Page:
Financial Crises and International Investment Agreements: The Case of Sovereign Debt Restructuring

The global community still lacks a regime for sovereign debt restructuring. There is increasing concern that international investment agreements may become a ‘court’ for sovereign workouts. Are international investment agreements the appropriate place for the global community to resolve sovereign debt restructuring in the event of a financial crisis? It has been often overlooked that the definition of a covered investment within international trade and investment agreements often includes sovereign debt. In lieu of this, this article analyses the extent to which investment provisions in various treaties may hinder the ability of nations and private creditors to comprehensively negotiate sovereign debt restructurings when a debtor nation has defaulted or is close to default on its government debt. It is found that the treatment of sovereign debt varies considerably in terms of strength and applicability across the spectrum of now thousands of trade and investment treaties in the world economy. It is also found that most treaties may restrict the ability to restructure debt in the wake of a financial crisis. These findings could undermine the ability of nations to recover from financial crises and could thus broaden the impact of such crises.

Exclude sovereign debt from IIAs. The exclusion of sovereign debt from ‘covered’ investments under future treaties would relegate sovereign debt arbitration to national courts and to international financial bodies. Many IIAs already exclude sovereign debt, such as NAFTA and others.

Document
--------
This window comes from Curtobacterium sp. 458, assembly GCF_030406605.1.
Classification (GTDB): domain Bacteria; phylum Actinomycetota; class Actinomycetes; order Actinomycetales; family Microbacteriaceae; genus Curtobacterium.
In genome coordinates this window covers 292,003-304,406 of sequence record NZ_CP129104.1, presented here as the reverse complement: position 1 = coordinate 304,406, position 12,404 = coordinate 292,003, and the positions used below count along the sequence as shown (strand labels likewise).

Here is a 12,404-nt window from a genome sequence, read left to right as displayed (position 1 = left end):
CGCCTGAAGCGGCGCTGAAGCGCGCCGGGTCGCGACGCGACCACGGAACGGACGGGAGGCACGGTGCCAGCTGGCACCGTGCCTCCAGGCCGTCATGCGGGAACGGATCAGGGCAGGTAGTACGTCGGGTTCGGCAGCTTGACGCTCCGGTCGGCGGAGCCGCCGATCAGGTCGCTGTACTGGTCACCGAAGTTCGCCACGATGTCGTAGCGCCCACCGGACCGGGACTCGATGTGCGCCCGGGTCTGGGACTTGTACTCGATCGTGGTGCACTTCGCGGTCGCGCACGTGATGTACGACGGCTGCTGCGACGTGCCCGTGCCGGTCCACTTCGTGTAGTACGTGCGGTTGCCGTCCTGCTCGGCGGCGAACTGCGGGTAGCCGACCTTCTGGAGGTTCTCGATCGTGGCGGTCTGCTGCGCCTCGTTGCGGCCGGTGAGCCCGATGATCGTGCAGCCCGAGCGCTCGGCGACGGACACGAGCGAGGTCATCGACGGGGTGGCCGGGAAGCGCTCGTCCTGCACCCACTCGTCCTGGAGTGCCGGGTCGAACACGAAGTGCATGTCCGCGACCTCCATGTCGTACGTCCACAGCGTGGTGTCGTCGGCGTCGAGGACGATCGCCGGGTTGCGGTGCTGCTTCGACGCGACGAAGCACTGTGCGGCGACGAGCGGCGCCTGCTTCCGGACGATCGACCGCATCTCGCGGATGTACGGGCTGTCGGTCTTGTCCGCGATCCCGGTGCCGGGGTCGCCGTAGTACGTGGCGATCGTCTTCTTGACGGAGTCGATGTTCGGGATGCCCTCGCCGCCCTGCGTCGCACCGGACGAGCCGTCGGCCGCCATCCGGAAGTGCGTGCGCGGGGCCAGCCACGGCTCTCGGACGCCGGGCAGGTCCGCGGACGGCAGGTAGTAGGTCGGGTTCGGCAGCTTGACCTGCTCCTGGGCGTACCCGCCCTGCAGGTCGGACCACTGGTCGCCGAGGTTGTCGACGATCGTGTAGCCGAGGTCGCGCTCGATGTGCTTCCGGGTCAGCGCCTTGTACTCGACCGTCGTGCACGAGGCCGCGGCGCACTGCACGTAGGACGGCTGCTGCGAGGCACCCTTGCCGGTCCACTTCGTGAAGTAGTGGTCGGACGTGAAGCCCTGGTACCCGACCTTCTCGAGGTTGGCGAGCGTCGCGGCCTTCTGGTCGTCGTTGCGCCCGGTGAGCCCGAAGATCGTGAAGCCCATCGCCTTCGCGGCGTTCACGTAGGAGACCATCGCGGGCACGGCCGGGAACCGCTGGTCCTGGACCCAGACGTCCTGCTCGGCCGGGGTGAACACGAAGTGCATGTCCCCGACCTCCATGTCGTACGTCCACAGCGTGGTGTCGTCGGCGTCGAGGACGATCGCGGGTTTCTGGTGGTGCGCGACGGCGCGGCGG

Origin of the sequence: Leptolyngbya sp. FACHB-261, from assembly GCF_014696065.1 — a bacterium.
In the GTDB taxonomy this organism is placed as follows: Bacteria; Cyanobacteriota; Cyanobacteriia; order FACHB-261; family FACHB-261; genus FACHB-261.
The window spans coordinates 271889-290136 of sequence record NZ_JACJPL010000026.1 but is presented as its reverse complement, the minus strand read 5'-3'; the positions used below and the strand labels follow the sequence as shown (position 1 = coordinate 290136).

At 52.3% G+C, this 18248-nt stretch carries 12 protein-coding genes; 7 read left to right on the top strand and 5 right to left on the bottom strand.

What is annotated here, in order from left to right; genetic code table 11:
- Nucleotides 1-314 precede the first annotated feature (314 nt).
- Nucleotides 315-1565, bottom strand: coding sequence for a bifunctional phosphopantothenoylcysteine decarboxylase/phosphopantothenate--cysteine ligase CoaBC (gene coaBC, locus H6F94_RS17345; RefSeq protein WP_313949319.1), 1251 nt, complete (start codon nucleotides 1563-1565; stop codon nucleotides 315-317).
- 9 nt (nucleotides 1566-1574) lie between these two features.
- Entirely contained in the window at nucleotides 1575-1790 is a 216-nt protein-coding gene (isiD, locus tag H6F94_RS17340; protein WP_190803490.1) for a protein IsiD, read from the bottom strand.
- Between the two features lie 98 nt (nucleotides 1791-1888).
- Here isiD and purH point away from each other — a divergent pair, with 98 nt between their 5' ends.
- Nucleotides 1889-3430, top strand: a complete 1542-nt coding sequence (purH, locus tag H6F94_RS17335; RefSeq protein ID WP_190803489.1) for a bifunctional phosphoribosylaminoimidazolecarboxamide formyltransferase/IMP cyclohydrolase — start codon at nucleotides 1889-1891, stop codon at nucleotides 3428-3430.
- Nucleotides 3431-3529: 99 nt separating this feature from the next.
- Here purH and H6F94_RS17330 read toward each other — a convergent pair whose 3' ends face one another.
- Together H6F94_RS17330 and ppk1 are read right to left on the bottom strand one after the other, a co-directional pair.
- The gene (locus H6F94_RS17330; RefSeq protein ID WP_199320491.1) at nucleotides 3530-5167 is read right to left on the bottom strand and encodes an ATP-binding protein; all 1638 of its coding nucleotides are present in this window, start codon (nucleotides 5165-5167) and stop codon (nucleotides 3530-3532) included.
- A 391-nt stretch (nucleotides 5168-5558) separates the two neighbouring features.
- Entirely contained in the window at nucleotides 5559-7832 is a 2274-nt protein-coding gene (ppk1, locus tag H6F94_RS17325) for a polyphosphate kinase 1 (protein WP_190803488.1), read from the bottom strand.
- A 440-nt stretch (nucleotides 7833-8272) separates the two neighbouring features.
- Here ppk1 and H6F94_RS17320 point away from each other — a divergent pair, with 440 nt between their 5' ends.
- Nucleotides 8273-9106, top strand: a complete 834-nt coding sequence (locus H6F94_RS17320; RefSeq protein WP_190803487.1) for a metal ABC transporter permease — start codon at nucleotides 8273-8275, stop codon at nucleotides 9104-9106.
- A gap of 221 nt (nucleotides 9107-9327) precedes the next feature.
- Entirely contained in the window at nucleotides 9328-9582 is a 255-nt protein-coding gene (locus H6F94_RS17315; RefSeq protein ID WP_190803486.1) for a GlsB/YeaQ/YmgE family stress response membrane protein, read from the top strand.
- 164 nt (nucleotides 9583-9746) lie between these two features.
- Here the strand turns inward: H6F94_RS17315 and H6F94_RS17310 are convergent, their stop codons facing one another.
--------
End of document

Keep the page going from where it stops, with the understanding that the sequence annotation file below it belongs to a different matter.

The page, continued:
Clarify that the essential security exceptions cover financial crises and that sovereign debt restructuring taken by host nations is ‘self-judging’ and of ‘necessity’. Tribunals have recently acknowledged that nations acts to prevent and mitigate crises are acts of ‘essential security’, but need to make such decisions on their own (hence, ‘self-judging’).
Create safeguards for Sovereign Debt Restructuring (SDR). A handful of recent IIAs have included explicit provisions regarding SDR. While this is a positive development, such provisions may not prove to be fully adequate.
State-to-state dispute resolution for SDR and crisis related instances may be more prudent given that governments need to weigh a host of issues in such circumstances. States attempt to examine the economy wide or public welfare effects of crises whereas individual firms rationally look out for their own bottom line. Investor-state tips the cost-benefit upside down, giving power to the ‘losers’ even when the gains to the winners of an orderly restructuring may far outweigh the costs to the losers.